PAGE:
Inspiration & Transformation

Inspiration can come from anywhere and at any time.  But rarely does our source of inspiration provide us with perfection.  Whether the source of inspiration is a scene directly in front of us or captured in a reference photo, it almost always will require modification.  And to make it truly our own, we should be modifying it.  We should be asking ourselves “How can I make this better?” and “How can I make it communicate what I want to say?”

On a recent visit to a zoo, I captured several photos of an adult orangutan snuggling with a youngster, both huddled beneath a burlap sack.  I was entranced as I watched their tender interactions.  However, my photos were less than ideal.  The orangutans were behind an angled double-paned window that was splattered with dried rain drops.  And the youngster kept its face turned towards the adult during their interactions.

Orangutan photo by Tracey Maras

Back in my studio, it was time to answer those two questions.  How could I make the scene better and what did I want to say?  Since I was touched by their interactions, that was what I wanted to communicate.  But I needed the interactions to be more obvious when attempting to capture a single moment in a painting.

I worked out the design through small (2×3”) thumbnail sketches.  Making the scene more intimate, I moved the orangutans closer together.  To strengthen the concept of the relationship between them, I decided to make the youngster a baby, snuggling into its mother.  Reaching the baby’s arm across the foreground would visually lead the viewer’s eyes to the baby’s face. 

Orangutan sketch by Tracey Maras.

But even after the initial thumbnail sketches, design changes can occur as the concept develops.  Incorporating a large tropical leaf under which they sheltered would serve as a line leading back to the left across the top of the page, thereby creating a circular composition that keeps the viewer’s eyes moving around the scene and encircling the mother and baby.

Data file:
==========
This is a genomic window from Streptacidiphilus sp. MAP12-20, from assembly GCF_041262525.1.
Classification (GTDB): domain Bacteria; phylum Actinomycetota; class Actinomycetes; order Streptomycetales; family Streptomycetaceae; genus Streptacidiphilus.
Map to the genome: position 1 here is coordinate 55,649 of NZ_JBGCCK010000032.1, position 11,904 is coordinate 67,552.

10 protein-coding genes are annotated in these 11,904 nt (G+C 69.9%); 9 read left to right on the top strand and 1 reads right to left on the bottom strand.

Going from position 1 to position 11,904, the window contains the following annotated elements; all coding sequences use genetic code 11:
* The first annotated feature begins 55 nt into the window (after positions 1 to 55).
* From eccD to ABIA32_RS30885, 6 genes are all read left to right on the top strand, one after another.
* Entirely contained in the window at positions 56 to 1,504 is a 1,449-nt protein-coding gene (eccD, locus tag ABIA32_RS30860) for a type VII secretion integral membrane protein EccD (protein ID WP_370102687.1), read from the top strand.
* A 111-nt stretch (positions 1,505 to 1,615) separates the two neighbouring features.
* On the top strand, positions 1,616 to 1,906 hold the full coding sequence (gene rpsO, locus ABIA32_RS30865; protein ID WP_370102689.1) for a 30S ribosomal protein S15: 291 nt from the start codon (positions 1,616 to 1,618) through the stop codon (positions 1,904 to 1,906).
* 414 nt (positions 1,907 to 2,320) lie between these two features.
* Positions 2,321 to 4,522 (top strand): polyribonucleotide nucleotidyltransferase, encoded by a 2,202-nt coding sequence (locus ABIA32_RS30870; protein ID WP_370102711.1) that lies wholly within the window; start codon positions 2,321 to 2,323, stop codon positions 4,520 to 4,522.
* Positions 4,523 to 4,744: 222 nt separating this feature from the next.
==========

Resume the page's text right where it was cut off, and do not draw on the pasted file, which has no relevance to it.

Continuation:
I decided to keep the scene in a low key of lighting to convey the sense of them being deep in the rainforest, secluded and sheltered. 

To make the design changes, additional research was needed beyond my time spent observing their interactions and my reference photos.  Research included the appearance and anatomical differences of a baby compared to a youngster orangutan.  To establish the environment, research was needed to determine the correct type of foliage and to establish the ambient lighting and how it would reflect color onto the orangutans.

My final decision was to have the mother looking directly at the viewer, as if to say, “Protect the Precious.” 

Orangutan painting by Tracey Maras.
“Protect the Precious”  12×16”  pastel on archival gator board with pumice gel

We should always be vigilant for those moments of inspiration that will lead to that next painting.  But planning, research, and design will make the painting truly your own voice.

Achieving Enlightenment

For a painting to work effectively, it should include a range of values as well as a variety of warm and cool colors. In addition, color harmony will be more successfully achieved when utilizing a limited palette.

An Artist’s Handwriting

Your handwriting is as unique and distinct as you are. Regardless of how we were taught to write, we each develop our own style. Immediately recognizable to those who know us.

A blog from artist, Tracey Maras.

I Don’t Remember It Looking Like That

The sky is filled with the dance of so many colors.  You quickly snap some photos to capture the moment, thinking to yourself about how you are going to create a painting to memorialize this moment.

A blog from Tracey Maras.

When Local Color Isn’t Enough

Sometimes I just don’t want to use what nature gives.  Sometimes I just don’t want to use local color.  Don’t get me wrong.  The world is filled with infinite beauty and inspiration.  But sometimes I just don’t want to paint a blue sky and green leaves.

Confetti Pastels

Do you like surprises?  Do you embrace moments of serendipity and happy accidents?  “Confetti Pastels” can add to your excitement.

How long did it take?

The question that every artist hears at some point is “How long did it take you to paint this?”.  It can be a very complex question to answer.  Is the inquiry to determine the financial value of the piece?  Does the answer somehow determine the quality of the painting?

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2 Responses

  1. Beautiful work! Just received my very first box of unison portrait pastels. I keep looking at them and don’t know where to start.

    Thankyou for your inspiration.

    1. Opening that first box of Unison pastels is such a wonderful moment! Such luscious colors and every one so pristine and perfect. But know that you’ll experience even more wonderful moments when you put pastel to paper. Enjoy your journey!

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